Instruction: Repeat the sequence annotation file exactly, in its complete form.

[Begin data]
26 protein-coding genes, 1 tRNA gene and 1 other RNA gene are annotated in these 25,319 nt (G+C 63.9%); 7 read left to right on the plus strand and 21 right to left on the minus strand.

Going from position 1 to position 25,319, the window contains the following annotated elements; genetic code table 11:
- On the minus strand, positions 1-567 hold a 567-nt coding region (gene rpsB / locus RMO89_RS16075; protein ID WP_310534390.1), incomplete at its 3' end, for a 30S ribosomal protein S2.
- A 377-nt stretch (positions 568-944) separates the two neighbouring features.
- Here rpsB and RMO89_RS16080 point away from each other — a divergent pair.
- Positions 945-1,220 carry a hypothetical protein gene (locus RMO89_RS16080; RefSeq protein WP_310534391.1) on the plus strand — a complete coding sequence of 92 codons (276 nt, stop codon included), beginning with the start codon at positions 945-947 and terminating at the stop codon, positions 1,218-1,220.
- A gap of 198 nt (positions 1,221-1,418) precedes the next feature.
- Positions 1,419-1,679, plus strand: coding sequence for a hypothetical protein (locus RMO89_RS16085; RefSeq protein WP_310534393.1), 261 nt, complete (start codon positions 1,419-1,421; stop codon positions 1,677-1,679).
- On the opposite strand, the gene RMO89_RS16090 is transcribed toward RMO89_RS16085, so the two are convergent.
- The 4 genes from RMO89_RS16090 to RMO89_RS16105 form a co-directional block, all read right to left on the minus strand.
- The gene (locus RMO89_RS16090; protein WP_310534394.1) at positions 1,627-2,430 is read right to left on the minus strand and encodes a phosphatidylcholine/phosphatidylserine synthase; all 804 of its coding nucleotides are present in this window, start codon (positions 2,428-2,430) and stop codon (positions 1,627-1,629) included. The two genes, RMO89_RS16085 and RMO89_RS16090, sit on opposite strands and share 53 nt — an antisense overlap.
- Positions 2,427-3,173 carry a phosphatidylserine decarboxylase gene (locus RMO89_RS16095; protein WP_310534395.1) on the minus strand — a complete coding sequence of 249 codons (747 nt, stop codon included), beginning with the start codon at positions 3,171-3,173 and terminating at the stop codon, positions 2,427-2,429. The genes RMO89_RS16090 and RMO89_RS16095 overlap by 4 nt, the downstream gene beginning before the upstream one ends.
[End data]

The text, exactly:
26 protein-coding genes, 1 tRNA gene and 1 other RNA gene are annotated in these 25,319 nt (G+C 63.9%); 7 read left to right on the plus strand and 21 right to left on the minus strand.

Going from position 1 to position 25,319, the window contains the following annotated elements; genetic code table 11:
- On the minus strand, positions 1-567 hold a 567-nt coding region (gene rpsB / locus RMO89_RS16075; protein ID WP_310534390.1), incomplete at its 3' end, for a 30S ribosomal protein S2.
- A 377-nt stretch (positions 568-944) separates the two neighbouring features.
- Here rpsB and RMO89_RS16080 point away from each other — a divergent pair.
- Positions 945-1,220 carry a hypothetical protein gene (locus RMO89_RS16080; RefSeq protein WP_310534391.1) on the plus strand — a complete coding sequence of 92 codons (276 nt, stop codon included), beginning with the start codon at positions 945-947 and terminating at the stop codon, positions 1,218-1,220.
- A gap of 198 nt (positions 1,221-1,418) precedes the next feature.
- Positions 1,419-1,679, plus strand: coding sequence for a hypothetical protein (locus RMO89_RS16085; RefSeq protein WP_310534393.1), 261 nt, complete (start codon positions 1,419-1,421; stop codon positions 1,677-1,679).
- On the opposite strand, the gene RMO89_RS16090 is transcribed toward RMO89_RS16085, so the two are convergent.
- The 4 genes from RMO89_RS16090 to RMO89_RS16105 form a co-directional block, all read right to left on the minus strand.
- The gene (locus RMO89_RS16090; protein WP_310534394.1) at positions 1,627-2,430 is read right to left on the minus strand and encodes a phosphatidylcholine/phosphatidylserine synthase; all 804 of its coding nucleotides are present in this window, start codon (positions 2,428-2,430) and stop codon (positions 1,627-1,629) included. The two genes, RMO89_RS16085 and RMO89_RS16090, sit on opposite strands and share 53 nt — an antisense overlap.
- Positions 2,427-3,173 carry a phosphatidylserine decarboxylase gene (locus RMO89_RS16095; protein WP_310534395.1) on the minus strand — a complete coding sequence of 249 codons (747 nt, stop codon included), beginning with the start codon at positions 3,171-3,173 and terminating at the stop codon, positions 2,427-2,429. The genes RMO89_RS16090 and RMO89_RS16095 overlap by 4 nt, the downstream gene beginning before the upstream one ends.